Aidan O’Brien has won the Coventry a remarkable eight times since his first, Harbour Master in 1997. He saddles a quartet this time, jockey bookings suggesting that Arizona (Ryan Moore) and Fort Myers (Donnacha O’Brien) are the preferred pair. King Of Athens and Royal Lytham complete the team, only the last named of which is not by a US sire.
None of the above is helping me massively, so let’s deploy a couple of statistics/trends:
– All of the last 17 winners also won last time out
– 15 of the last 17 winners returned 8/1 or shorter
That narrows it down to the first three in the market: Arizona, Threat and Guildsman.
Arizona was not given a hard time when runner up to Sunday Sovereign on debut before stepping up notably on that when storming eight lengths clear of the re-opposing King Of Athens. It’s interesting that the King is in here too, presumably he’s done very well since. Either that or he’s a hare, if ever such a pacemaker was needed in a six furlong dash. Regardless, Arizona’s performance at the Curragh last time makes him the one to beat for me.
Threat was highly impressive over the minimum at Newmarket on his sole start and is bred to get further than this six in time. His trainer has spoken of him in effusive terms though the substance of his win has yet to be truly franked.
Guildsman was green enough despite winning by six lengths at Goodwood on his debut. That was on soft ground and, reported jockey Oisin Murphy, “he wasn’t doing a tap in front”. The perception is that there’s more to come and, if he takes the expected quicker turf in his ample stride, he should go well again.
Monoski found only the sidelined Bomb Proof too good on debut at York before hurtling away with a Pontefract conditions event on his only other run. Ponte is around a turn, though, and this looks a challenge of an altogether different type.
One who is backing up quickly is Royal Lytham, of whom the market suggested not too much was expected first time out. That didn’t stop him finishing much the best to see off his odds-on stablemate and he looks the type to run on nicely in a frenetic heat such as this.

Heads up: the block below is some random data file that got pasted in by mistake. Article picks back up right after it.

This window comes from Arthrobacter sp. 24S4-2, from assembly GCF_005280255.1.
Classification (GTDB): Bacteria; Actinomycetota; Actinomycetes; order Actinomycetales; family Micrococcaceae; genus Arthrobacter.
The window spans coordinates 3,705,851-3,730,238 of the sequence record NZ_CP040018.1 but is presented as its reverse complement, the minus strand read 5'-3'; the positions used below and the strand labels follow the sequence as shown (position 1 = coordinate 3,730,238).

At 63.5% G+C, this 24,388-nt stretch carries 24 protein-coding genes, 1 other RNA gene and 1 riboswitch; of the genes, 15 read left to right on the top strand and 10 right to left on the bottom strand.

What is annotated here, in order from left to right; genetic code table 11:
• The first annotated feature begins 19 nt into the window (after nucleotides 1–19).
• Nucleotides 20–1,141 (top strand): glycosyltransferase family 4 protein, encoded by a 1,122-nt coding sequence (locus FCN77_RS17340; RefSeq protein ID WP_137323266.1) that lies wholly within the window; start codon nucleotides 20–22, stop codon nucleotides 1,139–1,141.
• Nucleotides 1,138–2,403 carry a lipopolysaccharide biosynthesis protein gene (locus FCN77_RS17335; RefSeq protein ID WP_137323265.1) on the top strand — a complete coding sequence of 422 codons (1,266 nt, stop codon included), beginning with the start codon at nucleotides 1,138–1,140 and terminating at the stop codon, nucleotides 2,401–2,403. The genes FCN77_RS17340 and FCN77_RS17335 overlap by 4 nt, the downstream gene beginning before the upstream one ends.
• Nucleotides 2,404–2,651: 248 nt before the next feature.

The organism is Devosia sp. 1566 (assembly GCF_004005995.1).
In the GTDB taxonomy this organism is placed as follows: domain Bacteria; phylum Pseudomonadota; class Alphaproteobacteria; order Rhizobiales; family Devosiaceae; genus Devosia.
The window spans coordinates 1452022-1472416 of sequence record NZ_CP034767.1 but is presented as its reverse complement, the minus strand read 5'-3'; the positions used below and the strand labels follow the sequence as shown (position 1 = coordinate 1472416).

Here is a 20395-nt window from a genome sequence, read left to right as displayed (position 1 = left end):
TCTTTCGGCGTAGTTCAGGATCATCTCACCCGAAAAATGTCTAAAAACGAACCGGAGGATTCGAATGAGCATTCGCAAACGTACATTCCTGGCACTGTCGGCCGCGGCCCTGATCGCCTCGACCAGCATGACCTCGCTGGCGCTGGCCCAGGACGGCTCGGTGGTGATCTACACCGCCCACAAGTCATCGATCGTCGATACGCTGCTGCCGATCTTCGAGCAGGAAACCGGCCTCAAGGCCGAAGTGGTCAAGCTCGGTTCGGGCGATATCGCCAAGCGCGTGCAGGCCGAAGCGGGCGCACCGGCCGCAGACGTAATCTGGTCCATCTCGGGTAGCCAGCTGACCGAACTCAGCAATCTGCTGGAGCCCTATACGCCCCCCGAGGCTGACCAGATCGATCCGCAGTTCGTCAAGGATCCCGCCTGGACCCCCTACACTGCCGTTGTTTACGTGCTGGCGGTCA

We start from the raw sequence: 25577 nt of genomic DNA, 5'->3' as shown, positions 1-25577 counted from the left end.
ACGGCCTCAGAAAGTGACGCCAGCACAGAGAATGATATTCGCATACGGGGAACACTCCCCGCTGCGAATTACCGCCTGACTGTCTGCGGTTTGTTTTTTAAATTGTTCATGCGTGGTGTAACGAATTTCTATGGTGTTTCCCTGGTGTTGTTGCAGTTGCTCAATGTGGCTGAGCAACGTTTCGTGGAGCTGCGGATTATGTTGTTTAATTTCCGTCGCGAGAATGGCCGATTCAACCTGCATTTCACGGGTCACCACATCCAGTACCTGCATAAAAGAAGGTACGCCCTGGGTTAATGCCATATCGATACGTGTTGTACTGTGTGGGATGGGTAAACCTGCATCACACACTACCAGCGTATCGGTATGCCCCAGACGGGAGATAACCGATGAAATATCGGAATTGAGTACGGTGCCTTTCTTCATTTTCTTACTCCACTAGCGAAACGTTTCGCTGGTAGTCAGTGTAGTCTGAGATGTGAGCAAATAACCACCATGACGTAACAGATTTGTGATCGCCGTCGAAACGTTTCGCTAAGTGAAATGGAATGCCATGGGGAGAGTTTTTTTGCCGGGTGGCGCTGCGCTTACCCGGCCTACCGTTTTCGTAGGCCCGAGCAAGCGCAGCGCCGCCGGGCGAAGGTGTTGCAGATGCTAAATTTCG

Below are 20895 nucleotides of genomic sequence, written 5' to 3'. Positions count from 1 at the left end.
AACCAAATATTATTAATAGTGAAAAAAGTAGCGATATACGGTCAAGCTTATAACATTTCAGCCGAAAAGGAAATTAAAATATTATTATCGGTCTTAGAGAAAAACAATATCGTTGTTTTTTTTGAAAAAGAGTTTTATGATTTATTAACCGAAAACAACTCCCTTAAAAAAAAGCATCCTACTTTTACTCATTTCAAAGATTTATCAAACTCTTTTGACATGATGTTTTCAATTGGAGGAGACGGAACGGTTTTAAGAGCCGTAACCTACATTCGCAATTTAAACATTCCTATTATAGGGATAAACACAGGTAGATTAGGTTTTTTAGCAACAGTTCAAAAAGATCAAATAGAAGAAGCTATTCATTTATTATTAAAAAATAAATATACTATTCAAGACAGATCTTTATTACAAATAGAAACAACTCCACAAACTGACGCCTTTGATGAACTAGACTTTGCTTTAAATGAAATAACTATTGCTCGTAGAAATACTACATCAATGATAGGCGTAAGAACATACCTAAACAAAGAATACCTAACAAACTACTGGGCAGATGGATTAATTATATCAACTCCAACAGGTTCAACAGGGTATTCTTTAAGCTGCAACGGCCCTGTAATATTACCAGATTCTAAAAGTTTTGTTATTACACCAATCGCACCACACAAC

Well Of Wisdom is better than a finishing position of third in his last run suggests: he got broadsided a furlong out and was beaten a short head and a nose under hands and heels. Second there, and the offender in the barging match, was Fort Myers, but he doesn’t look quite up to this.
Verdict: Somewhat out of my depth here, I won’t be straying too far from the head of the market. ARIZONA looked impressive on his second try with only a smart one besting him on debut. He’s an unimaginative selection but, representing the eight-time-winning Ballydoyle team, he ought to go close at least at around 5/2.
3.40 King’s Stand Stakes (Group 1, 5f, 3yo+)
After that brief and fascinating hiatus, we return to Group 1 action, and ‘action’ is indeed the operative word. A dozen of the most rapid turf racers on the planet lock horns over the five-eighths of a mile, headed by last year’s winner, Blue Point.
A year ago, he travelled well through the race before surging past his rivals in the final furlong. In second and third were Battaash and Mabs Cross, both of whom franked the form in G1 or G2 company thereafter. Blue Point himself got a little lost in two further UK runs in 2018 before rediscovering the winning knack in Meydan. There, a hat-trick of odds-on scores culminated in a comfortable victory in the million quid Al Quoz Sprint (G1) on World Cup night.